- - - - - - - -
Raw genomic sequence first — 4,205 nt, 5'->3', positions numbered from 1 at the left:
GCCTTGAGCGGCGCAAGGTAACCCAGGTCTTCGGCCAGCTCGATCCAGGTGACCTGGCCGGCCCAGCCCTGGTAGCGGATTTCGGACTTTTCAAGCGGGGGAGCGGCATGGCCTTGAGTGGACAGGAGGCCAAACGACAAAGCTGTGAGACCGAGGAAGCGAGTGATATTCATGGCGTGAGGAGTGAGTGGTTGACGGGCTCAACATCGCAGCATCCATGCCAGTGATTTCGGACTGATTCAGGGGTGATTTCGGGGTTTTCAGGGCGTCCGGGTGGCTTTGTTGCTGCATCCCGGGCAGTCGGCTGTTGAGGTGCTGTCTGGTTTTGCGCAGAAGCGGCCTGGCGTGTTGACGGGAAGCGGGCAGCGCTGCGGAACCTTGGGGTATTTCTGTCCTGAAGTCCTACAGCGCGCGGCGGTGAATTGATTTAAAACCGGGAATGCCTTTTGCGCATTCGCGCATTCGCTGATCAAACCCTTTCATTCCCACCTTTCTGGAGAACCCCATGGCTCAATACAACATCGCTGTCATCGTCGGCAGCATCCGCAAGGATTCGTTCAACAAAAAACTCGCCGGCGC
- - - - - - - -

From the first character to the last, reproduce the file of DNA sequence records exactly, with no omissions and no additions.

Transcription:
Raw genomic sequence first — 4,205 nt, 5'->3', positions numbered from 1 at the left:
GCCTTGAGCGGCGCAAGGTAACCCAGGTCTTCGGCCAGCTCGATCCAGGTGACCTGGCCGGCCCAGCCCTGGTAGCGGATTTCGGACTTTTCAAGCGGGGGAGCGGCATGGCCTTGAGTGGACAGGAGGCCAAACGACAAAGCTGTGAGACCGAGGAAGCGAGTGATATTCATGGCGTGAGGAGTGAGTGGTTGACGGGCTCAACATCGCAGCATCCATGCCAGTGATTTCGGACTGATTCAGGGGTGATTTCGGGGTTTTCAGGGCGTCCGGGTGGCTTTGTTGCTGCATCCCGGGCAGTCGGCTGTTGAGGTGCTGTCTGGTTTTGCGCAGAAGCGGCCTGGCGTGTTGACGGGAAGCGGGCAGCGCTGCGGAACCTTGGGGTATTTCTGTCCTGAAGTCCTACAGCGCGCGGCGGTGAATTGATTTAAAACCGGGAATGCCTTTTGCGCATTCGCGCATTCGCTGATCAAACCCTTTCATTCCCACCTTTCTGGAGAACCCCATGGCTCAATACAACATCGCTGTCATCGTCGGCAGCATCCGCAAGGATTCGTTCAACAAAAAACTCGCCGGCGC